Posted: Fri Jun 16, 2006 10:59 am
I found the rolled steel bars at a local steel retailer. I literally found them in the yellow pages of my local phone book. However, when i was at the local scrap yard and found the pipe i had originally used, i had found the rolled steel barstock there as well, however, the lengths weren't correct. So you have two options to find what you are looking for. (Easiest - go to your local hardware store or scrap dealer with a sample of your plates and ask them to fit you with a bar that you can use. Chances are, they can cut them to length for you).
Making thick handles:
Take your barstock to the local hardware store, scrap dealer, metals retailer, etc and find:
-Pipe with internal diameter (ID) slightly larger but as as-close-to your barstock diameter. You can use this as your sleeve.
-Pipe next size up that is will fit over the first pipe.
-Next size pipe that will fit over the second pipe
(Repeat until desired thickness is used).
What i used is exactly this:
-1"barstock as basic handle.
-Black pvc plumbing pipe to fit over the barstock
-Muffler extention pipe to fit over the black pvc pipe
-Took it all home and sized it using my hacksaw.
-I use standard collars to hold the pipe on and a second set to hold the plates on. Works very well. I have also used hose clamps for collars - these work very well as well, but are subject to wear and tear if you are taking them on and off frequently.
I have a set of dumbell handles that are 20" and 30" (just measured them). I use the 30" set for farmers walks only. The 20" set is perfect for piling on the 10's and 5's.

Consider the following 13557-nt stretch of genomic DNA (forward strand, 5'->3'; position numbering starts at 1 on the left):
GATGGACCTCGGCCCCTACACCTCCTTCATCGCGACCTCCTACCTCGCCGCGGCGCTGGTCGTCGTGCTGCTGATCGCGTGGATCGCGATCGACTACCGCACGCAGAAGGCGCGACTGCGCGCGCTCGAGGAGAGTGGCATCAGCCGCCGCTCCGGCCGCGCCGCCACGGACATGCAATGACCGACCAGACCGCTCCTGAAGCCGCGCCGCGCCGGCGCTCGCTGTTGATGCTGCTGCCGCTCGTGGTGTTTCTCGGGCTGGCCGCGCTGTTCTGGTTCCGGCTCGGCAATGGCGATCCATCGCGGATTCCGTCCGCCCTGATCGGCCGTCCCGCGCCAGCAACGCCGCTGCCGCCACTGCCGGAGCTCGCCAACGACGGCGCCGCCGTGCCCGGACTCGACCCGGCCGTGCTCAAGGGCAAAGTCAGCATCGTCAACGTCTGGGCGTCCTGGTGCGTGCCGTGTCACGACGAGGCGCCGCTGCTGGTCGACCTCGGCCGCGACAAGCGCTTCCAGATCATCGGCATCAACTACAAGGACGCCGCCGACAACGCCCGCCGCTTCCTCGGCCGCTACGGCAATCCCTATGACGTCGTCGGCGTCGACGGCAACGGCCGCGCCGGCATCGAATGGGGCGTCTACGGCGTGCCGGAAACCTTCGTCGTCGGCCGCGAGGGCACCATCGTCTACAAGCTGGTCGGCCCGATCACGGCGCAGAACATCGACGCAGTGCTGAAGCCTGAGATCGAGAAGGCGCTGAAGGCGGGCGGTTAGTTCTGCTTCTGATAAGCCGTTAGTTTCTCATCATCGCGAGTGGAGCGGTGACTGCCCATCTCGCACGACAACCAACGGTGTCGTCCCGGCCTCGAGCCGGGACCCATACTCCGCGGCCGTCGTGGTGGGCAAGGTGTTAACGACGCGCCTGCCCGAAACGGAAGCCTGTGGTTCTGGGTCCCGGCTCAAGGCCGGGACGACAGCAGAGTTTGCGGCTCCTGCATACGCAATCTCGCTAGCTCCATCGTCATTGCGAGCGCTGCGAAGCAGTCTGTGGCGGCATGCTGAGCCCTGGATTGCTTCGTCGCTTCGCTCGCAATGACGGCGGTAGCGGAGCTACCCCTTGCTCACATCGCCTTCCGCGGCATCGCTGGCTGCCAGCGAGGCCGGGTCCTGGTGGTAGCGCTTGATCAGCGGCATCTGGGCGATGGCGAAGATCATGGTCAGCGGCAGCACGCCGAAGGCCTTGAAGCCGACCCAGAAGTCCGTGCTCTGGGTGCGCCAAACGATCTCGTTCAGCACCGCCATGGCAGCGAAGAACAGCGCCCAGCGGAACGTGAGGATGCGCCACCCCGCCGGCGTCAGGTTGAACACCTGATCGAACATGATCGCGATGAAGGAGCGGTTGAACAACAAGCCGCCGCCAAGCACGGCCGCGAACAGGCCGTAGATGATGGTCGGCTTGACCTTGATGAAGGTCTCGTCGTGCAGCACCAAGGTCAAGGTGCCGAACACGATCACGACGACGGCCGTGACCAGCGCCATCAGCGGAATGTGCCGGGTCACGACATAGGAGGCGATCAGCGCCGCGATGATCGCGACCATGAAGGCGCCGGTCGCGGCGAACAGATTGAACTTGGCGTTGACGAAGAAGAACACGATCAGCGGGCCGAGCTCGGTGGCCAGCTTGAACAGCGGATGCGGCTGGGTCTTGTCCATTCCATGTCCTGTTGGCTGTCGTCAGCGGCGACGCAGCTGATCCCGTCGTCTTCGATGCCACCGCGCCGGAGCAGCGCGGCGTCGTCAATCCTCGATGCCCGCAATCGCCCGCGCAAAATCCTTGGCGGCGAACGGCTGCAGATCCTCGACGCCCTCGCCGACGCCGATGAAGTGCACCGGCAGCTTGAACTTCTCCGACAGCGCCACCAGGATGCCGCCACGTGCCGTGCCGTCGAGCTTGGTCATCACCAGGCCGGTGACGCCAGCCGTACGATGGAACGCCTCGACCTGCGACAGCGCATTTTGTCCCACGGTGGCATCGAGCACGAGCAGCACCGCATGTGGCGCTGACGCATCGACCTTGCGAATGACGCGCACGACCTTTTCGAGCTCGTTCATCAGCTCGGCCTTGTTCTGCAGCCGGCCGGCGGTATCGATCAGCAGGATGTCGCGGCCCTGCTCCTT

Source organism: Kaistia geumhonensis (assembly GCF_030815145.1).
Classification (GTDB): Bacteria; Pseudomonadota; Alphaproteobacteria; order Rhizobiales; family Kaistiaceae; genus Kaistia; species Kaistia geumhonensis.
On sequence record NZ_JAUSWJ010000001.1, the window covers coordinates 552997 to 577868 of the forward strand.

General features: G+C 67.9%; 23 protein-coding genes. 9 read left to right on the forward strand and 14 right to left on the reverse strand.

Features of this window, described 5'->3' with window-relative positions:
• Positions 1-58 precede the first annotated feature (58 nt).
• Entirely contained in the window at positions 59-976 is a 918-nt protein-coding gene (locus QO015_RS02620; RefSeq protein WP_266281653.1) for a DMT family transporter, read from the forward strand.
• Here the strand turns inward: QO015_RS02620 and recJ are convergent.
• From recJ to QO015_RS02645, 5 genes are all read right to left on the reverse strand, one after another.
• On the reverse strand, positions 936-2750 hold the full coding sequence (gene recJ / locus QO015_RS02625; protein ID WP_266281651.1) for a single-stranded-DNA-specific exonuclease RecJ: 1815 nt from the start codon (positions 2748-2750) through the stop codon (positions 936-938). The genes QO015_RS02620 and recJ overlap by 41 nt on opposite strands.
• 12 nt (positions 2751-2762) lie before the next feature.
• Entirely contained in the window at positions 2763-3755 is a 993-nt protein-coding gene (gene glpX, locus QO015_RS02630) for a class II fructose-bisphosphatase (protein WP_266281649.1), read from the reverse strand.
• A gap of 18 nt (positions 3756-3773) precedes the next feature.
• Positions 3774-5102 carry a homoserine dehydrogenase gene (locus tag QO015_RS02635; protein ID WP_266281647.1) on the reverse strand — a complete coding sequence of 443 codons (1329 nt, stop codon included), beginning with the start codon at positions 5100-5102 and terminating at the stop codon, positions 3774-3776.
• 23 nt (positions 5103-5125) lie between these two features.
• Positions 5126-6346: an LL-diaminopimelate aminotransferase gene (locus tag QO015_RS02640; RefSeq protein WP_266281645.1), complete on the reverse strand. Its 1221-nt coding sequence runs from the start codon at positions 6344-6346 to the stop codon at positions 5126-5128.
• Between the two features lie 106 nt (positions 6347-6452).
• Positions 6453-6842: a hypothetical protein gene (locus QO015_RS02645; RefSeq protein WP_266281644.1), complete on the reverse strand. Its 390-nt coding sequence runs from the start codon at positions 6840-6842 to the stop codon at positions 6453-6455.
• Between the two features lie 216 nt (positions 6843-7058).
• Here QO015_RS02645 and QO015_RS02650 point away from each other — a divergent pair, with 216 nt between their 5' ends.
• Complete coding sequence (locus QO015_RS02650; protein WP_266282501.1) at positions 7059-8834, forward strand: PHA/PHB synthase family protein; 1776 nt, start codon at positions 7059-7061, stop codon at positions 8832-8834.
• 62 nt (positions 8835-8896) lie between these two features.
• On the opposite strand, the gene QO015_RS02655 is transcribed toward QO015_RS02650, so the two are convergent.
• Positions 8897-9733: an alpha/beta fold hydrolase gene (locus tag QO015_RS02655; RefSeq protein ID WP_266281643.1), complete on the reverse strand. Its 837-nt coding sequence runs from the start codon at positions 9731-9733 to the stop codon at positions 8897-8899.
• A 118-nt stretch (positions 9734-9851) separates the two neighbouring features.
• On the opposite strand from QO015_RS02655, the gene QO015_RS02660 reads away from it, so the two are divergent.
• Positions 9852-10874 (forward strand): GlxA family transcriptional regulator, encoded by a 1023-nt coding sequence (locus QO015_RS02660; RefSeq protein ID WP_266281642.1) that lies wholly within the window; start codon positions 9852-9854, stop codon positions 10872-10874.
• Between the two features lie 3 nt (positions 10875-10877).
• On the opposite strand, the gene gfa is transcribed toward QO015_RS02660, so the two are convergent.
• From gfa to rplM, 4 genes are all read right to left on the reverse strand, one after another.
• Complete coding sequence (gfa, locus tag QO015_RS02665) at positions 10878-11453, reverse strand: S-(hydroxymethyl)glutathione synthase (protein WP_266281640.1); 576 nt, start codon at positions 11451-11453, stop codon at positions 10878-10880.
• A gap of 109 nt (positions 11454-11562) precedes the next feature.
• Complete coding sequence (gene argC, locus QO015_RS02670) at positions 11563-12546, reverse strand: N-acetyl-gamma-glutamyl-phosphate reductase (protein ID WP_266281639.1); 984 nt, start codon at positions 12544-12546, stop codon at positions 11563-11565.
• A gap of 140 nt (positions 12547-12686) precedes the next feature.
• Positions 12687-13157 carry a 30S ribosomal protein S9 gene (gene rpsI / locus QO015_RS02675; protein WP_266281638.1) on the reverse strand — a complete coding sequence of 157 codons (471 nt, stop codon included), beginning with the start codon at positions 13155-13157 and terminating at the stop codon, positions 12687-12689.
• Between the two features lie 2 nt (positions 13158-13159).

Posted: Fri Jun 16, 2006 11:23 am
Thanks for the extra details ... now I understand your handle setup. Great idea.
Once I get my 16" handles in the mail (see my journal link below) I bet they will suffice for awhile. When I outgrow them I'll make my own 20" handles like yours. I have no idea at this point how long it will take me to outgrow the 16" handles.
And just so everybody understands ... I'm no superman ... I'm using these things for deadlifts ... that's why I need so much weight on a dumbbell. And its only a small warm up deadlift compared to what most of you guys can pull. I have a long way to go ... but the future is bright.
Posted: Fri Jun 16, 2006 11:29 am
Keep in mind dumbbell lifts aren't directly equivalent to barbell lifts. You could probably pull more weight with a barbell (once you got used to it) than you can with a pair of dumbbells, just as you could almost certainly bench press more with a barbell than you can with two dumbbells (again after a brief period of adjustment).
Posted: Fri Jun 16, 2006 3:00 pm
Hence the advantage to dumbell training! I personally have found that training certain lifts (not all) with dumbells has very positive transfer to the barbell equivalent. I.E. - i find that i can significantly improve my barbell overhead press by training with dumbells, same with the deadlift - the dumbell version is much more difficult but, i find the same weight on a barbell flies up.
In my competitive days, I used to train exclusively with dumbells in the weeks prior to to competition for this reason.